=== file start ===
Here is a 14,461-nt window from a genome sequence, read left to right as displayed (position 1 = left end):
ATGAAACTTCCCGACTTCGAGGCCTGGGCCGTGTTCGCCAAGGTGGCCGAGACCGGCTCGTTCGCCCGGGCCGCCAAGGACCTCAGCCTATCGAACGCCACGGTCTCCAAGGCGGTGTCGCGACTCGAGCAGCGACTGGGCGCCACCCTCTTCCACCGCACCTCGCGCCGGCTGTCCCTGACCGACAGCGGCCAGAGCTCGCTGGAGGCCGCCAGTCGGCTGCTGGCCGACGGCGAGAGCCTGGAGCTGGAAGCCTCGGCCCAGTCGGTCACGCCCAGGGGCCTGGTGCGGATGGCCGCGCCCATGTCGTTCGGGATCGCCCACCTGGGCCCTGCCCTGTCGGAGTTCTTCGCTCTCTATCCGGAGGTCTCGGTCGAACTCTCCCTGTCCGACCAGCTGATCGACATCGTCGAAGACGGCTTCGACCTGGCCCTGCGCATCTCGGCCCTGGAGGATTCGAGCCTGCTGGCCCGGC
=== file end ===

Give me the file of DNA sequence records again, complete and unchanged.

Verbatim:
Here is a 14,461-nt window from a genome sequence, read left to right as displayed (position 1 = left end):
ATGAAACTTCCCGACTTCGAGGCCTGGGCCGTGTTCGCCAAGGTGGCCGAGACCGGCTCGTTCGCCCGGGCCGCCAAGGACCTCAGCCTATCGAACGCCACGGTCTCCAAGGCGGTGTCGCGACTCGAGCAGCGACTGGGCGCCACCCTCTTCCACCGCACCTCGCGCCGGCTGTCCCTGACCGACAGCGGCCAGAGCTCGCTGGAGGCCGCCAGTCGGCTGCTGGCCGACGGCGAGAGCCTGGAGCTGGAAGCCTCGGCCCAGTCGGTCACGCCCAGGGGCCTGGTGCGGATGGCCGCGCCCATGTCGTTCGGGATCGCCCACCTGGGCCCTGCCCTGTCGGAGTTCTTCGCTCTCTATCCGGAGGTCTCGGTCGAACTCTCCCTGTCCGACCAGCTGATCGACATCGTCGAAGACGGCTTCGACCTGGCCCTGCGCATCTCGGCCCTGGAGGATTCGAGCCTGCTGGCCCGGC